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Tuesday, 4 May 2010

$25bn in Gulf M&A activity forecast for 2010

Mergers and acquisitions have always proved an elusive quarry for the Gulf’s bankers, but this may be changing. In the first quarter of this year, mergers and acquisitions in six Gulf Cooperation Council countries has amounted to $3.6bn, a figure close to the total amount of M&A activity for 2009, according to research released today.

And this first quarter figure, compiled by Mergermarket statistics, doesn’t even include the Bharti Airtel mega acquisition of Kuwaiti Zain’s African telecoms operations, valued at $10.7bn, to be completed later this year.

Are Gulf countries bucking the trend, and is this evidence of more merger activity a sign of things to come?

Dubai Shares Rise to One-Week High on Debt Optimism, Contracts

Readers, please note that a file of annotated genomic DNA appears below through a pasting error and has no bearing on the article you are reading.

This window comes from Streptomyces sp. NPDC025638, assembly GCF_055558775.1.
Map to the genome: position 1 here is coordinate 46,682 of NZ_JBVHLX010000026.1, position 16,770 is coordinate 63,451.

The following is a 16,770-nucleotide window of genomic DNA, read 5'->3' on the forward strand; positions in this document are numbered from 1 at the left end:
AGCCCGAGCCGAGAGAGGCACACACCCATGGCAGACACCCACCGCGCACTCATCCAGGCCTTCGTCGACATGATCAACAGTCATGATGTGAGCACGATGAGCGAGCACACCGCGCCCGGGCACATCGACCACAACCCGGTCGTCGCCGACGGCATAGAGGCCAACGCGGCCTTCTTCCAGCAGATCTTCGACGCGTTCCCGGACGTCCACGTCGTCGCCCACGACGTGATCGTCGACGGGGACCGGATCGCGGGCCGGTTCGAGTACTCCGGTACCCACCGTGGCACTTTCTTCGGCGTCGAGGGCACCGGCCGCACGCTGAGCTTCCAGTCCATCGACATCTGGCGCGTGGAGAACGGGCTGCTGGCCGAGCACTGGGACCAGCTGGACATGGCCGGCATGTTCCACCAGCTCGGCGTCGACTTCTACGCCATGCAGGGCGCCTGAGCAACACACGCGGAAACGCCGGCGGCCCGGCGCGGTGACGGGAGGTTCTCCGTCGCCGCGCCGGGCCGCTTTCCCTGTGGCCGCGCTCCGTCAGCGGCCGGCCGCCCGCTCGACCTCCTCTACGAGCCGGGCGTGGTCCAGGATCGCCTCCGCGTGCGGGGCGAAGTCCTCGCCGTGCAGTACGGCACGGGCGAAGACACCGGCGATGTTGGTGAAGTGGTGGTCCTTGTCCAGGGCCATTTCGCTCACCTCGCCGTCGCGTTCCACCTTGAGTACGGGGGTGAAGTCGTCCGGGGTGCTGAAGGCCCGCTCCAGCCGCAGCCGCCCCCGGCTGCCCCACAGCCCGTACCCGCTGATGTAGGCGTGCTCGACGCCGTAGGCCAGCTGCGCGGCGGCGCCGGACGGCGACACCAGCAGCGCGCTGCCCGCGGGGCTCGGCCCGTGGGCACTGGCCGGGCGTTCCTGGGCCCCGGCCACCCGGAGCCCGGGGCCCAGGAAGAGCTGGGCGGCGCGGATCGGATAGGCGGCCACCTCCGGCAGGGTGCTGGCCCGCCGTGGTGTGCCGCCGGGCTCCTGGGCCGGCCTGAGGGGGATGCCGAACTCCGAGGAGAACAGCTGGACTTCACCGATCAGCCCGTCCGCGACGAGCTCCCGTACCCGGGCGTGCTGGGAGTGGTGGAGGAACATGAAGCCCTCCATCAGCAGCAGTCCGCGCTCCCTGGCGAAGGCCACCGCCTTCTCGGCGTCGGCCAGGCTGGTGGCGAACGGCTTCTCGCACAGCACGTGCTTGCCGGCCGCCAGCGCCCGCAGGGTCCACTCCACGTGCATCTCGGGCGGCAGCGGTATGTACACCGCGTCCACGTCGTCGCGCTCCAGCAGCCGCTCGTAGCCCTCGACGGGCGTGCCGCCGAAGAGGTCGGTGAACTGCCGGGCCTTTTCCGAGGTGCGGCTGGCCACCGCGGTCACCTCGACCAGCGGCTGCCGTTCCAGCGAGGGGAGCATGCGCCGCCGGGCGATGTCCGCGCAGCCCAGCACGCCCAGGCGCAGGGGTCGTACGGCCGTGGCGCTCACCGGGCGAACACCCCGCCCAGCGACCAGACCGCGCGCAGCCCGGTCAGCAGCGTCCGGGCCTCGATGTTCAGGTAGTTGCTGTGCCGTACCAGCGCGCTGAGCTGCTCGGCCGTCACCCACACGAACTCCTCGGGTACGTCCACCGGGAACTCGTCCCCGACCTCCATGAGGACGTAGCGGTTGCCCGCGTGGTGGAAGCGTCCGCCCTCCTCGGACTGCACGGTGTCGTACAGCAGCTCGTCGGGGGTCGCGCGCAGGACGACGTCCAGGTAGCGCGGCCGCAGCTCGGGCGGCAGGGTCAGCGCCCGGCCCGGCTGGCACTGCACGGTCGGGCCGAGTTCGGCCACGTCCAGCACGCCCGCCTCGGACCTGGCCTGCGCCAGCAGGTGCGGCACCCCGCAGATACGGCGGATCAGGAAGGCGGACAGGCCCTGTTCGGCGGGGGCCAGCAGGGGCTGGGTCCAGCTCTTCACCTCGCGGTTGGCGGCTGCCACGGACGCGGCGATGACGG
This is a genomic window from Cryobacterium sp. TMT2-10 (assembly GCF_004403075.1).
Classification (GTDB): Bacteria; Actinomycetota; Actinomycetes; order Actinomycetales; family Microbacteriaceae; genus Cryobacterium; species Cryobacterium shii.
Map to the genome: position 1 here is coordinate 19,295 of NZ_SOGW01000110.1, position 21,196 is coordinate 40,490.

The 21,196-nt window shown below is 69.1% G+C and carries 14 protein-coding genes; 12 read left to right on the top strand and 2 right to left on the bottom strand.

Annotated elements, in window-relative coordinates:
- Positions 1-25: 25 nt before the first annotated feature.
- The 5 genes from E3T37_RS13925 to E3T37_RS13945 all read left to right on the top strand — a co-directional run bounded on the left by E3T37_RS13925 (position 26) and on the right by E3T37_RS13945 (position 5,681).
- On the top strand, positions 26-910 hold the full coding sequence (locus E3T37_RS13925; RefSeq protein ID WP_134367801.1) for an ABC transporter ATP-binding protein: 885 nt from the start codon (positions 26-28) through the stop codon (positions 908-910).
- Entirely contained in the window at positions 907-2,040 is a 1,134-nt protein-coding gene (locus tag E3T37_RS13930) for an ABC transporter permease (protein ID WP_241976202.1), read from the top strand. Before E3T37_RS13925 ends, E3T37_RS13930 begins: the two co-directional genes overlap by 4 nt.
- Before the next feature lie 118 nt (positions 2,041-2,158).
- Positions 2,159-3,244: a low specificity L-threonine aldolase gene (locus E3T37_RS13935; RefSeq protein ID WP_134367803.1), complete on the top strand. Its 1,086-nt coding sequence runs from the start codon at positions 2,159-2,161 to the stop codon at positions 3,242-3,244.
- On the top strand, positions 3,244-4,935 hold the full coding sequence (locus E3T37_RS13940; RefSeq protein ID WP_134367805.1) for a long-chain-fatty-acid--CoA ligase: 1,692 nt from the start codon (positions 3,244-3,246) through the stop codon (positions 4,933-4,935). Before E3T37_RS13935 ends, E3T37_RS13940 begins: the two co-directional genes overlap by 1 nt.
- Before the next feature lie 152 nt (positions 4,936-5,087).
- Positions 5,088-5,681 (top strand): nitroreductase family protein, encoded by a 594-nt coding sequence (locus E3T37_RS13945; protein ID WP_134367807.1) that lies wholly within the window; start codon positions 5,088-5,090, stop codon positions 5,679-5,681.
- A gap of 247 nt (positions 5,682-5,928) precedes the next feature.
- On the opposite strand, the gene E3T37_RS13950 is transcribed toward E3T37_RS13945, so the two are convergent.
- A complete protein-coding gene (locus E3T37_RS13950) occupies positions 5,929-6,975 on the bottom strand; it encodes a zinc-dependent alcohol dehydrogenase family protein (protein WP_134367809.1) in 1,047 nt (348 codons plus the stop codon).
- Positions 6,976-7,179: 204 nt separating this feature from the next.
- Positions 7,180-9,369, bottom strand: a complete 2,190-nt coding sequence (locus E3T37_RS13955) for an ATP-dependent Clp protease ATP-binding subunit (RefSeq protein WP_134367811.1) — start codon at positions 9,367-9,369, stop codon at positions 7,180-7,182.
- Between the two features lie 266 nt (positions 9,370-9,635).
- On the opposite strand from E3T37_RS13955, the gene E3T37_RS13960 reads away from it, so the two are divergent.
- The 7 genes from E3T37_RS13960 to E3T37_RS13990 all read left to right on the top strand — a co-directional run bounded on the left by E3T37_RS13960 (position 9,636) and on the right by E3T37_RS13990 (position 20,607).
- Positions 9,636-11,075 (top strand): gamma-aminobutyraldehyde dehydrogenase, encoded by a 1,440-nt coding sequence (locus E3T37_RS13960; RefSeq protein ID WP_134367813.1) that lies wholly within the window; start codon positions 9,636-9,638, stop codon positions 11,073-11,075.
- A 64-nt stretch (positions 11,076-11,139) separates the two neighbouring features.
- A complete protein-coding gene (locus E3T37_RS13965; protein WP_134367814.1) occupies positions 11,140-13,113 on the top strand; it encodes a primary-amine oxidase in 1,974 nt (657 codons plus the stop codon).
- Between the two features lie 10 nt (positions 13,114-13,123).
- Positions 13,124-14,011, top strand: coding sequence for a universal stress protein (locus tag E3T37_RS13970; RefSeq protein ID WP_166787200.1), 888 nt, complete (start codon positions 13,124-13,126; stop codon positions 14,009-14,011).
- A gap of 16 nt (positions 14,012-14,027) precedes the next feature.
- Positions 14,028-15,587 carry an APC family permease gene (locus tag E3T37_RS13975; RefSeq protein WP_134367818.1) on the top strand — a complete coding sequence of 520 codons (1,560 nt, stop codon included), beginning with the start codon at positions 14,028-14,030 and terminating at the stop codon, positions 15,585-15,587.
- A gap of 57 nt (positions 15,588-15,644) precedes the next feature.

Dubai’s benchmark index advanced to the highest level in a week on investor optimism about Dubai World’s debt talks and as two companies received contracts.

Drake & Scull International PJSC, the construction company, rose the most in more than a month after its Omani unit got two contracts and National Central Cooling Co. jumped the most in seven weeks as Asharq Al-Awsat reported the company got a contract in Saudi Arabia. Emirates NBD PJSC, one of the main creditors to Dubai World, gained the most in a week. The DFM General Index increased 0.3 percent to 1,742, the highest since April 27.

Dubai World, one of the emirate’s three main state-owned holding companies, and Nakheel PJSC are seeking to renegotiate borrowings of $24.8 billion. Creditors will respond in two weeks to the company’s debt proposal, Al Bayan reported today, citing a banker it didn’t identify. Dubai World and its creditors have reached preliminary agreements on all outstanding technical details, the newspaper said.

Bahrain Sees No Reason to Raise Interest Rates Yet